Men ignore warnings and come to Africa to meet the lion they raised years ago
Australian expats John Rendall and Anthony "Ace" Bourke returned to Africa to visit the lion they brought home years ago.
The lion named Christian became famous after the footage of the reunion with Rendall and Bourke turned into an overall hit on YouTube, as reported by The Sydney Morning Herald.
The story of Cristian and his heroes began in 1969. At that time London was the ideal destination for a few Australians, and among them, were Rendall and Bourke.
Rendall recalled that they met the lion in the pet shop called Harrods zoo, which was beside the rug department.
Follow us on our Twitter account, @amomama_usa, to learn more and scroll down to watch the video below.
"I remember he got out one night and ate several goatskin rugs," Rendall added. "My first feeling on seeing him was of being astounded, really: he was just so beautiful. It just seemed like such an adventure to buy him [at a cost of 250 guineas]."
However, Cristian's maintenance and care ended up being more complicated as he grew. After a year, Rendall and Bourke decided to transfer the lion to a furniture store.
By then, they got approval from a priest to let Christian run in the church's cemetery.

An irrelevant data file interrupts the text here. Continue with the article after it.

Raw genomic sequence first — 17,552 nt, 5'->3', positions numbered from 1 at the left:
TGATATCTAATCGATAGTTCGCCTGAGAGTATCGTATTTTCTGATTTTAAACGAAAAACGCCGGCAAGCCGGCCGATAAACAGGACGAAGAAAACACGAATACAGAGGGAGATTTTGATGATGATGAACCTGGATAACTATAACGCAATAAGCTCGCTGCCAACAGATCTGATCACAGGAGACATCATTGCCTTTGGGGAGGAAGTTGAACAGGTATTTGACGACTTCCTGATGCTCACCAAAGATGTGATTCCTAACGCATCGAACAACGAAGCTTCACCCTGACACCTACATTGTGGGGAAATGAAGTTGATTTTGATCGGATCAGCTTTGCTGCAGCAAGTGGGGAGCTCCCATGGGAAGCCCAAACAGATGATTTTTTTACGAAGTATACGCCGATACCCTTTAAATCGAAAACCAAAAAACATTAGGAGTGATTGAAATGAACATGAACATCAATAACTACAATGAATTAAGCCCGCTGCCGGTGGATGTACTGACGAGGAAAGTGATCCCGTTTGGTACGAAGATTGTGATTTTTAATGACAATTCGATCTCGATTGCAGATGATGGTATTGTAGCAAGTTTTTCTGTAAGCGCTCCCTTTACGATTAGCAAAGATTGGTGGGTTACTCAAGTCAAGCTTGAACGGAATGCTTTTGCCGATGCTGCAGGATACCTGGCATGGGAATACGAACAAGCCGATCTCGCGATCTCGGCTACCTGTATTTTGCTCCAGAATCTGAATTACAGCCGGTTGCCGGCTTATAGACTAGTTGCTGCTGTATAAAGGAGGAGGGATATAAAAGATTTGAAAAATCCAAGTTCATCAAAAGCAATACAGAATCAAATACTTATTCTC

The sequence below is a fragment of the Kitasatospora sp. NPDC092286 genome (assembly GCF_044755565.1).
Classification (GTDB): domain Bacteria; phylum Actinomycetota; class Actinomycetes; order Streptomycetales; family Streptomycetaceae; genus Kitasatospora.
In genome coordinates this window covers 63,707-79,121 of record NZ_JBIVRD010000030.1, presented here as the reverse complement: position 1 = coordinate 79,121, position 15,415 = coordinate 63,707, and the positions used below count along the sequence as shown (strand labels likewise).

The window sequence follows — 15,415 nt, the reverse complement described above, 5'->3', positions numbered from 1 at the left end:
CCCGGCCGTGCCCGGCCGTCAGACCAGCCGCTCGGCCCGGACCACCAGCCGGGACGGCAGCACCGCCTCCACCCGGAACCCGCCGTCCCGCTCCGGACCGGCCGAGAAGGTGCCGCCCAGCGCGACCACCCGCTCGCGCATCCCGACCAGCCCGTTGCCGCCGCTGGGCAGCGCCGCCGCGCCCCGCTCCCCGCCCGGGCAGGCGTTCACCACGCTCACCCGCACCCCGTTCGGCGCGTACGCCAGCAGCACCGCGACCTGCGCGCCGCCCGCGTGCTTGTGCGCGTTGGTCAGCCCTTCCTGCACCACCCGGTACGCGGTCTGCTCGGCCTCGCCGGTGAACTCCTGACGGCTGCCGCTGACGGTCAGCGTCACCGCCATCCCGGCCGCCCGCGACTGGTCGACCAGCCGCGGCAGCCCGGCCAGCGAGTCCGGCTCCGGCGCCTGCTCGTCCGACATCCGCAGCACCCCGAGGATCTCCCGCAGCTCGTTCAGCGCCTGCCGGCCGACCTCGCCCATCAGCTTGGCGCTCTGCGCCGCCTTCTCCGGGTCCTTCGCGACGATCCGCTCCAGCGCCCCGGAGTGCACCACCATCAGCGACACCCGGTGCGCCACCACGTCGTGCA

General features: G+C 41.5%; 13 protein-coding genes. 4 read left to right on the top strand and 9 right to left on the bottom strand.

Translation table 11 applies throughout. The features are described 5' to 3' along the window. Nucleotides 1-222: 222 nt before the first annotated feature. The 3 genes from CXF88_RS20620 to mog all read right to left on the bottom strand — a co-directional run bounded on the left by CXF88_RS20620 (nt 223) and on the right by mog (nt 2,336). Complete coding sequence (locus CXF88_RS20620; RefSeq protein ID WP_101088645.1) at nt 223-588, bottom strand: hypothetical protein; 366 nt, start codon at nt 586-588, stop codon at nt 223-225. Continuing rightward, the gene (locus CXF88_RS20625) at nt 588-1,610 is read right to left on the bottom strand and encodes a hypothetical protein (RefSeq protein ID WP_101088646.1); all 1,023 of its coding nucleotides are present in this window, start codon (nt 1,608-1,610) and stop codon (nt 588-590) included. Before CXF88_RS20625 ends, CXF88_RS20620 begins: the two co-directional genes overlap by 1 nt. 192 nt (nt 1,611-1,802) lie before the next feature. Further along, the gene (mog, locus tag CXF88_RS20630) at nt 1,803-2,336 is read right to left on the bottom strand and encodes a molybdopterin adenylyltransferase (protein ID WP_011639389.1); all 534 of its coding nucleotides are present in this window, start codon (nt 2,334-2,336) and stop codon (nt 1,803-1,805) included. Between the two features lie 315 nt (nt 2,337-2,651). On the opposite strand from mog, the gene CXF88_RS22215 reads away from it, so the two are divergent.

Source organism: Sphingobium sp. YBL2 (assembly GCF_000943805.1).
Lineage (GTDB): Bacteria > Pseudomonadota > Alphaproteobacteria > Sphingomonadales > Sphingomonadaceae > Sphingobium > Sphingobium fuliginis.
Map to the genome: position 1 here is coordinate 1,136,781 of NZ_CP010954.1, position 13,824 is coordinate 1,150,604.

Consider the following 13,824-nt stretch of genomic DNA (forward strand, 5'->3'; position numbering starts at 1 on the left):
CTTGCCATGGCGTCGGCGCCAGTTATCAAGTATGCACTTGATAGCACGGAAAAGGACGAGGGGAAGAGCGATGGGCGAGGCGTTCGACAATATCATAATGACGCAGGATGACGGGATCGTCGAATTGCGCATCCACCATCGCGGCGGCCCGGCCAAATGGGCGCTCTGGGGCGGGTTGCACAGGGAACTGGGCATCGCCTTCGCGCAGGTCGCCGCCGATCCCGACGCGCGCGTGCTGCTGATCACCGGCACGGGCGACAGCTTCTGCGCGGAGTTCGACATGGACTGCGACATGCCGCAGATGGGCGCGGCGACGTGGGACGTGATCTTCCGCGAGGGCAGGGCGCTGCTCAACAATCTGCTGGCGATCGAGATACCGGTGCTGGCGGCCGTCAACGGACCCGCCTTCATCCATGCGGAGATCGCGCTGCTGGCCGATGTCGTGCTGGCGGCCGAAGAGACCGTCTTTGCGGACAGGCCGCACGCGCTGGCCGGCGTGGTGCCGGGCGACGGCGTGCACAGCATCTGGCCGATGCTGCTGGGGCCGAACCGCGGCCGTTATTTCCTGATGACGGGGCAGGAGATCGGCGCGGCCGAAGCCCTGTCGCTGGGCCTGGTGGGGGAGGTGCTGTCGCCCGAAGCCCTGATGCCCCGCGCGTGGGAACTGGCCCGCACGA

But the situation was getting more complex, and the cost of keeping up a lion also expanded. Rendall and Bourke realized that they couldn't have him for any longer in London.
The solution came with a visit to the furniture store of Bill Travers and Virginia McKenna, the stars of the film "Born Free." It was them who advised Rendall and Bourke to ask for help from George Adamson, a Kenyan progressive.
They did all things considered and Adamson, alongside his wife, agreed to reintegrate Christian into the regular living space at his compound in the Kora National Reserve.
Cristian was acquainted with the common habitat with another lion that was used in the film "Born Free." Adamson later included a female pup with the objective of making a group.
Following a year and after numerous requests, work and effort contributed, Adamson figured out how to get the group settled in the district of Kora with Cristian at the head.
In 1971, Rendall and Bourke learned that Cristian had finally managed to live in a natural habitat.
At that point, they decided to make a trip to Kenya to visit Christian. That was the moment the documentary "Christian, the lion" was shot.
The documentary tells how Adamson firmly believes that it is impossible for the lion to recall his past owners, who once took care of him.
However, as should be evident in the video, when Cristian appears on the screen, there are a few moments of caution, and following a few seconds, the lion rushes on Rendall and Bourke. The poor animal was so happy to see them again.
"That day we went back to see him, people who watch it on YouTube expect that we were frightened. But we had such a strong bond with him, there was no fear," Bourke said.
He added. "If anything, our fear was that he would ignore us! I remember he was staring at us, and then we called. And we could tell; he was making his excited little happy grunts. I do remember thinking how huge he was, would we be able to hold him? But we knew he was happy to see us."
Bourke continued that getting to know Christian was one of the "happy moments" of his life.